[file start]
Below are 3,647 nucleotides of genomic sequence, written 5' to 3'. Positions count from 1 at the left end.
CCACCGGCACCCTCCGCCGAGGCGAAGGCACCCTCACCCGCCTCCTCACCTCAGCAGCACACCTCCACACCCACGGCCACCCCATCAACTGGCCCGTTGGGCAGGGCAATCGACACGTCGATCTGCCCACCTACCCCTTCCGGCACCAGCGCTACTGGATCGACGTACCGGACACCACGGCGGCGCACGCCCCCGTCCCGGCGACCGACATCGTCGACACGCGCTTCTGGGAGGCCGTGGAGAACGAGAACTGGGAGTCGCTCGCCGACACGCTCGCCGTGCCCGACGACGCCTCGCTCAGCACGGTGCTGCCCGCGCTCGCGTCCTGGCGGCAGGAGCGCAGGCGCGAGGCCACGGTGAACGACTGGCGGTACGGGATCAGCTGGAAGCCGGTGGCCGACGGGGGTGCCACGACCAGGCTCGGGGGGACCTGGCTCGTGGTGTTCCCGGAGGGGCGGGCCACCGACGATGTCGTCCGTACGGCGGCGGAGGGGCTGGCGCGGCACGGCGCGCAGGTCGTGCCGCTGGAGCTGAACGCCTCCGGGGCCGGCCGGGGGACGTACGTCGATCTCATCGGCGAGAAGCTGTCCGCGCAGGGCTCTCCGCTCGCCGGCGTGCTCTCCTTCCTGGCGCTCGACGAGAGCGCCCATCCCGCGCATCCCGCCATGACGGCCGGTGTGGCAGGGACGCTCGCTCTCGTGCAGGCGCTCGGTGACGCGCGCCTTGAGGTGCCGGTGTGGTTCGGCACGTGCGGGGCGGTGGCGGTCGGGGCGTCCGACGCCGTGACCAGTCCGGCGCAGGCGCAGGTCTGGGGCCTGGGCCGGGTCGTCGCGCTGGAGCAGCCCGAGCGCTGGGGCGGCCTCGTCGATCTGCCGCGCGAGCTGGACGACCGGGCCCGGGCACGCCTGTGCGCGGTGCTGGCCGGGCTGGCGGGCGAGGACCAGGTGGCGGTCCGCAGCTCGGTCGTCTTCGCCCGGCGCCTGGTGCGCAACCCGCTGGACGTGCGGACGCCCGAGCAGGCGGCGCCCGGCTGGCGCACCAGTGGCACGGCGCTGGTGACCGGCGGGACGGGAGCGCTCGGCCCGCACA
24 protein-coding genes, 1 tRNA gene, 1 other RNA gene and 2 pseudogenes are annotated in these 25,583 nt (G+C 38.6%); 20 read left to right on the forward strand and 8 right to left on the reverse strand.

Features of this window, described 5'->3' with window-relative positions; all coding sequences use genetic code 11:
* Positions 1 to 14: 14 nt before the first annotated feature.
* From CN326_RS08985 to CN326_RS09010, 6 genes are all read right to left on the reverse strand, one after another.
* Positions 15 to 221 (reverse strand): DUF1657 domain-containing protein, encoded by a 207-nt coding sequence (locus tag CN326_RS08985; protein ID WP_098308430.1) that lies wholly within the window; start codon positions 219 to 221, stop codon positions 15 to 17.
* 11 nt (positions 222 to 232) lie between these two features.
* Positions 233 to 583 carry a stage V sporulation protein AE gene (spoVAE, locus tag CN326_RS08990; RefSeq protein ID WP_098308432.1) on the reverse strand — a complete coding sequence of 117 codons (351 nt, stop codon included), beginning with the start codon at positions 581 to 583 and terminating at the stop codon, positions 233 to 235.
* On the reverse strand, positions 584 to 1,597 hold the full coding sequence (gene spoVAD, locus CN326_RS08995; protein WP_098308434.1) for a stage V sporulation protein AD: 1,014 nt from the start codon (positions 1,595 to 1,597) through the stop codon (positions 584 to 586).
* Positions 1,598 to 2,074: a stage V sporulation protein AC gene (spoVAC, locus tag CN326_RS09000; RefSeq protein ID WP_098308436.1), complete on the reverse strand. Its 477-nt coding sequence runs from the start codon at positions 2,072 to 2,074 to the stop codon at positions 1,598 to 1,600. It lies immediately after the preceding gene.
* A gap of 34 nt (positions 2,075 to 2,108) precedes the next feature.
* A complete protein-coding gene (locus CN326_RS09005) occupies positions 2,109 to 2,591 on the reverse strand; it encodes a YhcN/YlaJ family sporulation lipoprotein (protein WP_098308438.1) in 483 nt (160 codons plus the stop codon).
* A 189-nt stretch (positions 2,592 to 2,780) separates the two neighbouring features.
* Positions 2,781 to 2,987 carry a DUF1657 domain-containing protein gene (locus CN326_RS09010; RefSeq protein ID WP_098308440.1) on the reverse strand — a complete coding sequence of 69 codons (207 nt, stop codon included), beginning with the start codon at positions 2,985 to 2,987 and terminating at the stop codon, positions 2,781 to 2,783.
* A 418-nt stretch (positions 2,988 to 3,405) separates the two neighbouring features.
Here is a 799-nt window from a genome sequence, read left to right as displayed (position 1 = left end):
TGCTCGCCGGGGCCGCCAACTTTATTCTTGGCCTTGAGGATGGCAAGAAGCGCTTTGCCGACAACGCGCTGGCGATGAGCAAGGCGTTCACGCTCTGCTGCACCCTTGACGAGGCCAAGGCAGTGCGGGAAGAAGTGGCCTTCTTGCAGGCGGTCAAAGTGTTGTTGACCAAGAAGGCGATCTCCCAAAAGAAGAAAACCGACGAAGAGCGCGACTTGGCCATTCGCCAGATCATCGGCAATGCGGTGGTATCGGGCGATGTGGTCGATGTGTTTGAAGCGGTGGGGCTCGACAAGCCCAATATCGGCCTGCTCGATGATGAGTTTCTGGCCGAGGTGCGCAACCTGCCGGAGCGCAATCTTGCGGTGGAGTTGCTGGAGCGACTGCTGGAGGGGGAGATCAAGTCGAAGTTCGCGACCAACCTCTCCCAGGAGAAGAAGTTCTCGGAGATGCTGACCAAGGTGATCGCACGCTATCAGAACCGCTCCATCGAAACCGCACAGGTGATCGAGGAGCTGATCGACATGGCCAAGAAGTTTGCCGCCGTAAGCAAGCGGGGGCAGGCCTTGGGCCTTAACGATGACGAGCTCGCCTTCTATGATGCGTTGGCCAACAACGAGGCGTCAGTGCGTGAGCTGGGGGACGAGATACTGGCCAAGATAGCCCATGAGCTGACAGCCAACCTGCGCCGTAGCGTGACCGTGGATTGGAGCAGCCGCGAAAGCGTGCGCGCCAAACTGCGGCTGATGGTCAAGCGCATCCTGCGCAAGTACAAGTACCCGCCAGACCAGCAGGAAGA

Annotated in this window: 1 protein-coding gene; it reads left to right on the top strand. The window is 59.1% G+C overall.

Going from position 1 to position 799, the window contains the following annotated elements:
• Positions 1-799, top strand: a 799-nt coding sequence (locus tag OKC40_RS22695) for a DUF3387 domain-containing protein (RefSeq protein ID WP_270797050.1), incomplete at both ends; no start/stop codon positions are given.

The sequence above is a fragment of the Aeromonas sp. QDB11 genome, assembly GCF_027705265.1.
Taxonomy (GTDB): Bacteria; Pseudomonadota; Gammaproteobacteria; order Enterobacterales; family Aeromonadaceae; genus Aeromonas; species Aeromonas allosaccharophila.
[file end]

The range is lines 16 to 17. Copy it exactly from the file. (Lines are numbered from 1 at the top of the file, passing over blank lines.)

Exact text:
* A 418-nt stretch (positions 2,988 to 3,405) separates the two neighbouring features.
Here is a 799-nt window from a genome sequence, read left to right as displayed (position 1 = left end):